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CONVERSATIONS 3 - Cavell and History

Friday 3 April 2015

Grounding Cavell’s work within the historical forces that shaped it is a curious task that each of the contributors to this issue is up to. We begin with a magisterial overview of Cavell’s writings on film and beyond (particularly his reading of George Cukor’s Gaslight (1944)), in multiple languages (counting footnotes), by Miguel Amorim. The historical lens here is certainly not linear, but centripetal, compounding layers of irony by building on Cavell’s insistence that we read gas as allegorical of film and hence of spirit, all three being ethereal — hence to read film as, ultimately, unable to achieve what philosophy has longed to do (that is, to join phenomenal and noumenal worlds) — though perhaps through historical re-visitings (hauntings), rather than dialectical uncovering, comes the true good of film. Next, we have an investigation into film’s indebtedness to opera by João Pedro Cachopo, who reminds us that according to Cavell even skepticism has more to do with a loss of voice and expressiveness, and hence the world, and that because of this trajectory of disillusionment, an agonistic battle between opera and film, in pursuing different means to reclaim that expression, ensues. Though João reminds us the latter (film) could not exist without the (failure of the) former.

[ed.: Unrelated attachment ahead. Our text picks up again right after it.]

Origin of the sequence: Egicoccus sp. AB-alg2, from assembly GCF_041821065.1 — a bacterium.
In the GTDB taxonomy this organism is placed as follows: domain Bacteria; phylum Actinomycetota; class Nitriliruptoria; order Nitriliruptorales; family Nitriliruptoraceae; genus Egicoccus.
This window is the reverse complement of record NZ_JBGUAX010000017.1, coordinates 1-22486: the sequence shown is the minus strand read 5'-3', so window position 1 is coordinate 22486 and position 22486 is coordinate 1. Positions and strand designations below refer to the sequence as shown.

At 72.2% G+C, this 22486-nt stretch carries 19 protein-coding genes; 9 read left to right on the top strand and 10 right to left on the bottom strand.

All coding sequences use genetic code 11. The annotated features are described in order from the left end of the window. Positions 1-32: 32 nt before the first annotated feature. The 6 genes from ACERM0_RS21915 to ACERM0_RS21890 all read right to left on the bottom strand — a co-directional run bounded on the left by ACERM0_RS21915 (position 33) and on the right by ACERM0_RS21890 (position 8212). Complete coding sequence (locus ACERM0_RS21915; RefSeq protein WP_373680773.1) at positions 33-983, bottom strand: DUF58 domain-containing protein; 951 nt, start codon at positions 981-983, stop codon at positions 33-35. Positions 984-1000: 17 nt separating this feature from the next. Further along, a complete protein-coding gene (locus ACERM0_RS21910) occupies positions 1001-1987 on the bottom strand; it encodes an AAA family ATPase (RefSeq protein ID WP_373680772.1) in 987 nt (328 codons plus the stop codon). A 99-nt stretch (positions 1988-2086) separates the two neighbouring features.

Moving away from film and toward philosophy, Peter S. Fosl similarly argues for skepticism’s indebtedness to David Hume, trying to infuse a Cavellian debate on skepticism with greater Humean purchase than perhaps is currently the norm in Cavellian scholarship. And from philosophy onto American studies, Rachel Malkin apprises us of the prevailing social, cultural, and intellectual climate of the 1960s and 70s, particularly at UC Berkeley (where Cavell was affiliated until 1962), and, subsequently, Harvard (which included, for Cavell, a stint at Tougaloo College during the “Freedom Summer” in Mississippi). And lastly, the ghosts and echoes of Vietnam haunt Robert W. Tate’s Cavellian close reading of war sloganeering, past and present (i.e., “Support Our Troops”). From film, to opera, to philosophy, to American studies, to ordinary language, Cavell belongs in and amongst many historical threads, or, perhaps many historical threads are worth picking up when attempting to historicize Cavell. We have merely scratched the surface here.

With best wishes for continued meet and happy conversation,

SÉRGIO AND AMIR

See online : Conversations: The Journal of Cavellian Studies

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